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Researcher Uses 379-Year-Old Algorithm to Crack Crypto Keys

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Fermat's factorization method is based on the representation of an odd integer as the difference of two squares.

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Cryptographic keys generated with older software now owned by technology company Rambus are weak enough to be broken instantly using commodity hardware, researcher Hanno Böck reported on Monday.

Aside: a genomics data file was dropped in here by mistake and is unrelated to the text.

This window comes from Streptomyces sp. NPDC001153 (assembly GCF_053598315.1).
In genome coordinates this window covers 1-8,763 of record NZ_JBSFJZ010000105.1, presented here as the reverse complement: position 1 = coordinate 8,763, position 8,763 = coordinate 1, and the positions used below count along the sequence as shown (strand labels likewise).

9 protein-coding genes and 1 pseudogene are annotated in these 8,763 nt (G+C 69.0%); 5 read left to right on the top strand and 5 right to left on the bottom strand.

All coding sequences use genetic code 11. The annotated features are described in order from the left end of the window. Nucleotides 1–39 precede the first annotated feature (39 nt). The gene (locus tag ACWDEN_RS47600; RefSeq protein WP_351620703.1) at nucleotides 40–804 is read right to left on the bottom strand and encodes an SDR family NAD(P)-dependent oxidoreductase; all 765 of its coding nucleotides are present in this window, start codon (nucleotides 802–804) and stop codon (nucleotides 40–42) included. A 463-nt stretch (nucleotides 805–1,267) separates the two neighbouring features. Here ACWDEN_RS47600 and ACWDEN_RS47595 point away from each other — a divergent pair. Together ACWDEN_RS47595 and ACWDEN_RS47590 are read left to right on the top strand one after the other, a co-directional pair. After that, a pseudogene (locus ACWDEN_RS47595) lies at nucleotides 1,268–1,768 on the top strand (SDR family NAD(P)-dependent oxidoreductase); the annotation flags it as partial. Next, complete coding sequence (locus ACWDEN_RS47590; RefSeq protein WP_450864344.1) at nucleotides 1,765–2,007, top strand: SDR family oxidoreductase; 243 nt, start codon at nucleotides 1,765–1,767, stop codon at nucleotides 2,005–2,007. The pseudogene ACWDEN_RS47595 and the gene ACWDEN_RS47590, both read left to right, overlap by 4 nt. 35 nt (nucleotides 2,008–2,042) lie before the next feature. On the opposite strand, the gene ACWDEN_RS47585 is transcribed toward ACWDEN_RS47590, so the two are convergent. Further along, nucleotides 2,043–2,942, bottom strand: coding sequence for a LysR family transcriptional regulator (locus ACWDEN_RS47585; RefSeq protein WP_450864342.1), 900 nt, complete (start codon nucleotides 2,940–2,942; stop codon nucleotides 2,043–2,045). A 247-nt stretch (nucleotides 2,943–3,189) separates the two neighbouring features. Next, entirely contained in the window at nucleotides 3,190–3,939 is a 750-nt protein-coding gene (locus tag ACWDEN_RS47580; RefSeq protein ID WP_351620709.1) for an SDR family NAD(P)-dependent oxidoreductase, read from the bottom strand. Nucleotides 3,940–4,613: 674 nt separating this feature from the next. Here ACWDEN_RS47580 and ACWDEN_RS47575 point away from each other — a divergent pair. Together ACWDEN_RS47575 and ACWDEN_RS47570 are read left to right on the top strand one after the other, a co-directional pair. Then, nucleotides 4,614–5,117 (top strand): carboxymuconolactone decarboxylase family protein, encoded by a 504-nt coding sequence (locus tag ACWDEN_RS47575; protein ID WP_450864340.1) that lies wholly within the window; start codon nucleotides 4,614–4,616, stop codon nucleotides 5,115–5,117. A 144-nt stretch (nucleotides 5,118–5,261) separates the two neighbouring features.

The software comes from a basic version of the SafeZone Crypto Libraries, which were acquired by Rambus as part of a 2019 acquisition.

Böck says that the vulnerable SafeZone library doesn't sufficiently randomize the two prime numbers it used to generate RSA keys. Instead, after the SafeZone tool selects one prime number, it chooses a prime in close proximity as the second one needed to form the key.

Cryptographers have long known that RSA keys that are generated with primes that are too close together can be broken with Fermat's factorization method, first described by French mathematician Pierre de Fermat in 1643.

From Ars Technica
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